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Black Venture Capitalists Confront Silicon Valley’s Quiet Racism

Those who make it into clubby industry find obstacles to creating opportunities for others.

Sydney Sykes

Sydney Sykes

Photographer: Kayana Szymczak/Bloomberg

At a time when the U.S. has been thrust anew into conversations about racial inequality, many Black venture capitalists say they are grappling with their role and responsibilities in a high-stakes industry that generates extraordinary wealth for a select few and helps determine which tech businesses succeed.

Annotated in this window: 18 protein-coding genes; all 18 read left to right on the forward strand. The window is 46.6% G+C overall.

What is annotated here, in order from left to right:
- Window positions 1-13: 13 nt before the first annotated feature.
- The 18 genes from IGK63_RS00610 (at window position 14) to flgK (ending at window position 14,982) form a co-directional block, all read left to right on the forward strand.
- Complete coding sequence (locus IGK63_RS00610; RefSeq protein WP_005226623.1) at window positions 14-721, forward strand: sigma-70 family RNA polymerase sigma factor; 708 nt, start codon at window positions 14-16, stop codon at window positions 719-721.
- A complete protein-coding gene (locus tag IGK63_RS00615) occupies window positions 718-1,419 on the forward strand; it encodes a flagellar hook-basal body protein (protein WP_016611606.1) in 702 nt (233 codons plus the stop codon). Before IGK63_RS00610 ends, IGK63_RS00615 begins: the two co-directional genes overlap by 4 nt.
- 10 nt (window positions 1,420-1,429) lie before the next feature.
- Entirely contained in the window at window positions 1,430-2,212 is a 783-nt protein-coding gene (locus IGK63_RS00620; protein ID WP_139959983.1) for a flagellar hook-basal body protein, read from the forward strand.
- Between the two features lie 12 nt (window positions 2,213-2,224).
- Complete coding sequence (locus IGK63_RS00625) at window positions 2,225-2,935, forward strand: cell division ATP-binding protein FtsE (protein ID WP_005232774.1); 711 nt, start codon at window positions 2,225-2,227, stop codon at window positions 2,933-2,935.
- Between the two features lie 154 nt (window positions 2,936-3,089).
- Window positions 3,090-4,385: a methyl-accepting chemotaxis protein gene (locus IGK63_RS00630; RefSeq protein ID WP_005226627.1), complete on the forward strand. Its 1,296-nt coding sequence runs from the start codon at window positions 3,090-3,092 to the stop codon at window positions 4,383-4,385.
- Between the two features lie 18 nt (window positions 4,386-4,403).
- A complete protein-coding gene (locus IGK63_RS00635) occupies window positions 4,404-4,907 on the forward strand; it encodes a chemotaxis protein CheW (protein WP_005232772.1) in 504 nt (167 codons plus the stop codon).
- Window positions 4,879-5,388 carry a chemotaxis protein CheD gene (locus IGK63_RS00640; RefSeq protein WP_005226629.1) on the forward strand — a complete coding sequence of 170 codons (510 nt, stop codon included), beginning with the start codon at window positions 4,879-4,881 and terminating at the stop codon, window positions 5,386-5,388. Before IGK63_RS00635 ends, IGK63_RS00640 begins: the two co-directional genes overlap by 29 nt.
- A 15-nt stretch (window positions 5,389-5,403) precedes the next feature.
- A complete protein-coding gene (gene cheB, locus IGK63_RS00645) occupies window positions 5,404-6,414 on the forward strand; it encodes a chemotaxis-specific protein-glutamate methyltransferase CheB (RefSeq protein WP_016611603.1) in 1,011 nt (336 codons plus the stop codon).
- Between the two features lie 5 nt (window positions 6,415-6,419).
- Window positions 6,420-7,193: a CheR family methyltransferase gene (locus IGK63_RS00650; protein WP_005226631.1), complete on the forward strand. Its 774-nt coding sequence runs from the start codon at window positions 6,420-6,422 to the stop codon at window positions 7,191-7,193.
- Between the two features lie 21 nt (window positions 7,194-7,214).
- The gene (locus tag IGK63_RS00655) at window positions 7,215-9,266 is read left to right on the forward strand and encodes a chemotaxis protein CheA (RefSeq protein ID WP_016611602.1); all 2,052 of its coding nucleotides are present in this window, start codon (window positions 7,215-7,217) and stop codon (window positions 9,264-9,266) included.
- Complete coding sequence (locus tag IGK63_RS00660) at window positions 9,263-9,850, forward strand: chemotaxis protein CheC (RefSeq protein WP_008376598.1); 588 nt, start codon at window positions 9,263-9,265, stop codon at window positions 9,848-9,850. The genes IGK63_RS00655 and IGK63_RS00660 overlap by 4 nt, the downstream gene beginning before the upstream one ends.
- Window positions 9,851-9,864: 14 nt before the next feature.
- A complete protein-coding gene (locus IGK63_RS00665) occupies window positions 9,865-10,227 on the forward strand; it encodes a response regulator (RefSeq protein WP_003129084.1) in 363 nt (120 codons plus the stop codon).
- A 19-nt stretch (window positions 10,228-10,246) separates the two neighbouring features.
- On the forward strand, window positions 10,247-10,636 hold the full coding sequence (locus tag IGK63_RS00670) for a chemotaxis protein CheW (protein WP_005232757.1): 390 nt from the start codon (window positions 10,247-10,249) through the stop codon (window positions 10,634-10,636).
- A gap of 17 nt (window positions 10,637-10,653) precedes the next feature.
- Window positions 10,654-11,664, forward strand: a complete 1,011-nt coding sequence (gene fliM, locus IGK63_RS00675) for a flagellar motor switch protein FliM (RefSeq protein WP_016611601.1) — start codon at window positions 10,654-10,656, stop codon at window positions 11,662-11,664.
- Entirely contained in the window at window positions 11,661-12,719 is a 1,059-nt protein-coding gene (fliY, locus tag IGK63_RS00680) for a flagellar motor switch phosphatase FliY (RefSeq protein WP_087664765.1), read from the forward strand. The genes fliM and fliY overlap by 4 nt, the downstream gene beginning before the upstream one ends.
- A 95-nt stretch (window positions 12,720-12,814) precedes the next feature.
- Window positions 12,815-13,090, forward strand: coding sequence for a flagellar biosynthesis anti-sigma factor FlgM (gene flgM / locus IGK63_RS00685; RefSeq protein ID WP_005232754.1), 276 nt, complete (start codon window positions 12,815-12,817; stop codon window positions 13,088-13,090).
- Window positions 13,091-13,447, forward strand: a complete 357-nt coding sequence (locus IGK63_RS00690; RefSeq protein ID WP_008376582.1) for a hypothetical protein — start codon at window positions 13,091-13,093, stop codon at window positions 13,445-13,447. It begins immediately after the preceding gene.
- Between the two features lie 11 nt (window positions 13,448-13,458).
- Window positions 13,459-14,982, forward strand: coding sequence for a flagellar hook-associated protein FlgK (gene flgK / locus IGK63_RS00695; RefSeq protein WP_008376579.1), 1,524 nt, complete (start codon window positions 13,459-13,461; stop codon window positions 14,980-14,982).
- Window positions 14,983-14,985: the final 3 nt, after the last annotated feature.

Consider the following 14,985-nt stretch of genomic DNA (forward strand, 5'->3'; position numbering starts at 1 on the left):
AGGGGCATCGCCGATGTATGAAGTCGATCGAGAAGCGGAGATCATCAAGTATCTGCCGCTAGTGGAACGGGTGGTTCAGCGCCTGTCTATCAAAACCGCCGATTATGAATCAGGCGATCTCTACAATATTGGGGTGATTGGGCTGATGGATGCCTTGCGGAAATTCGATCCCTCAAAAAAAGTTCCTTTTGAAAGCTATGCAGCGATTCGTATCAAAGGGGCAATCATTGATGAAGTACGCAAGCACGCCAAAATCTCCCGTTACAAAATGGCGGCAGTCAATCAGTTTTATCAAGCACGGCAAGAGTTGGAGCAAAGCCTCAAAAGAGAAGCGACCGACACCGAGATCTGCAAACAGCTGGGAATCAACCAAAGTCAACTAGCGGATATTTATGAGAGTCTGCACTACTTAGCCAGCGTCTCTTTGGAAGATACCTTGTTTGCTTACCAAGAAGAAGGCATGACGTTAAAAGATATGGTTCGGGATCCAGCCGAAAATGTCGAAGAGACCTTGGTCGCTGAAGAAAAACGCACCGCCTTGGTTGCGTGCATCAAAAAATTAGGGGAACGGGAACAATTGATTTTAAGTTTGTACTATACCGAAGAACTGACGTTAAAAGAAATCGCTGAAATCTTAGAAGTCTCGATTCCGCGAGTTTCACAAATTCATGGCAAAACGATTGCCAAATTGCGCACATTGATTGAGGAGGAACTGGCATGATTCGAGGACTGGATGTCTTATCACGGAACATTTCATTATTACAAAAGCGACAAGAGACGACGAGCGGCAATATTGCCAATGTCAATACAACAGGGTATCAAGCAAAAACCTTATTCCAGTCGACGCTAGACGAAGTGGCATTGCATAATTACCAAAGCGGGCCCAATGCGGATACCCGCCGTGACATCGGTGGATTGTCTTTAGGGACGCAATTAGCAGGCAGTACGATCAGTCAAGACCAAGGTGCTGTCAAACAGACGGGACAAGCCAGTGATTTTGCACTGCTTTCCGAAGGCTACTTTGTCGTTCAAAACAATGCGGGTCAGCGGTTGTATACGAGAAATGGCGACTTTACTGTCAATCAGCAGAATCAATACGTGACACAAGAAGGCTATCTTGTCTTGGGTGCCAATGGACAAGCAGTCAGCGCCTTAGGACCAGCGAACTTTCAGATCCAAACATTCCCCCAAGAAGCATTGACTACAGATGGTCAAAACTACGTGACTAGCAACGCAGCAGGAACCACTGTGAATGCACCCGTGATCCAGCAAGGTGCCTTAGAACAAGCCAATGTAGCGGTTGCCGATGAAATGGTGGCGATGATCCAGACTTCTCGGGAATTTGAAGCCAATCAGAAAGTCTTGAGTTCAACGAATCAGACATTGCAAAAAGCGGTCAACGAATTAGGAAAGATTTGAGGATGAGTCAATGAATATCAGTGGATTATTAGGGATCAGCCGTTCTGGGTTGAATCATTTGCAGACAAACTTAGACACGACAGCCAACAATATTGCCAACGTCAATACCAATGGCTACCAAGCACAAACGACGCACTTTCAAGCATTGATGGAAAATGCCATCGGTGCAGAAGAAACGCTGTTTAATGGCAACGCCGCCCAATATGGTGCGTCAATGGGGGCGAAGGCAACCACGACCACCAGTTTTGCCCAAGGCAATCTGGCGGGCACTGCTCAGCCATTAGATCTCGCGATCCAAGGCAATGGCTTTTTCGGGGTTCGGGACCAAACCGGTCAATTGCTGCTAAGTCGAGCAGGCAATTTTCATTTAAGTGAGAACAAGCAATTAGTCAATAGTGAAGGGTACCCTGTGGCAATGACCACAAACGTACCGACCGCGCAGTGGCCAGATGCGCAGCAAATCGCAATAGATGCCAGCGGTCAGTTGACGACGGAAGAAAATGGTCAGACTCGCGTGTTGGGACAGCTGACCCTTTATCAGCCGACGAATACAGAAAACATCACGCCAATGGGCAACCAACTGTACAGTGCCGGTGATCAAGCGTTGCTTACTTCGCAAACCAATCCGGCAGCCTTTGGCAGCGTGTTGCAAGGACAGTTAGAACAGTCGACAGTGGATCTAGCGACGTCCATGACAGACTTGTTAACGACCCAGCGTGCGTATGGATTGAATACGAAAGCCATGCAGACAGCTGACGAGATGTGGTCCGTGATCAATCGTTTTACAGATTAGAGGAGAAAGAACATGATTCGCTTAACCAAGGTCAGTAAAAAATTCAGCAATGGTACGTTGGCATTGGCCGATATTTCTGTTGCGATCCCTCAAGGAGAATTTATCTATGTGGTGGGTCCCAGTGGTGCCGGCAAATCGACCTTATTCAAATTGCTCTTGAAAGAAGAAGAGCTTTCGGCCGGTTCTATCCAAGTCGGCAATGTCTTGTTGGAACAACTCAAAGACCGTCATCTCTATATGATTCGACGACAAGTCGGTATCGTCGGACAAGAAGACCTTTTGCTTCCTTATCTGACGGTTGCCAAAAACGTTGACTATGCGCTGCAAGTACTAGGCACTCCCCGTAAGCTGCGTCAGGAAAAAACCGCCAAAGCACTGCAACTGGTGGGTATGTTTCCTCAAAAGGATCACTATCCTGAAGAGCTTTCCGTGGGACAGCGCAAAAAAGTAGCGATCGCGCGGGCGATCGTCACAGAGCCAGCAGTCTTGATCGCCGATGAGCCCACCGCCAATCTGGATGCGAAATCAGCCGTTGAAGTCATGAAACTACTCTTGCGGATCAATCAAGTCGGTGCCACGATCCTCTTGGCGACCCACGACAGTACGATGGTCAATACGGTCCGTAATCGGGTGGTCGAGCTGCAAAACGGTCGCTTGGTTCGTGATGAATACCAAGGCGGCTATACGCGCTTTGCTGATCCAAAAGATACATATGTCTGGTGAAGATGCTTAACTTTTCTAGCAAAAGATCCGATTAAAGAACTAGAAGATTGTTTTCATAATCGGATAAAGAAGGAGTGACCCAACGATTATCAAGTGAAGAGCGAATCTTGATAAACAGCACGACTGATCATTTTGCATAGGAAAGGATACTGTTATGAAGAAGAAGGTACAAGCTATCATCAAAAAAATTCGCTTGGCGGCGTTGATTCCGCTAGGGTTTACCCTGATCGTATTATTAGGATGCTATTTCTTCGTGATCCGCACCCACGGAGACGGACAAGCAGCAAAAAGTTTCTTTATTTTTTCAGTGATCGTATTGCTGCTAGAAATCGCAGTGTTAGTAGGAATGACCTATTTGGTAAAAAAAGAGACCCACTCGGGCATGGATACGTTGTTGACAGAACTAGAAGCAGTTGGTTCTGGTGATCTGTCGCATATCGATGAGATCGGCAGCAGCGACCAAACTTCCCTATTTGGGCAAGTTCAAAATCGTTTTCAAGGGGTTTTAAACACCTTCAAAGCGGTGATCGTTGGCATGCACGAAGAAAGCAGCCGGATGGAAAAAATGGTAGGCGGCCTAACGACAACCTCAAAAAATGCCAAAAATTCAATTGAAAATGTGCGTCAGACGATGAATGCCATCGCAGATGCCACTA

Interviews with Black VCs illuminate the difficulty of making a difference in a tech industry that often refuses to acknowledge the problem; the frustrations of seeking to be recognized for their work irrespective of race; and the internal conflict many face over whether they’re doing enough to create opportunities for others like themselves.

The U.S. population is 13% Black, and just 4% of the VC industry is African-American, according to 2018 data from the National Venture Capital Association—compared with 3% two years earlier. NVCA estimates that 3% of the influential general partners, who lead investments, are African-American. Even when these VCs successfully boost the founders from other underrepresented groups in their portfolio, structural forces keep funding for Black entrepreneurs stubbornly low.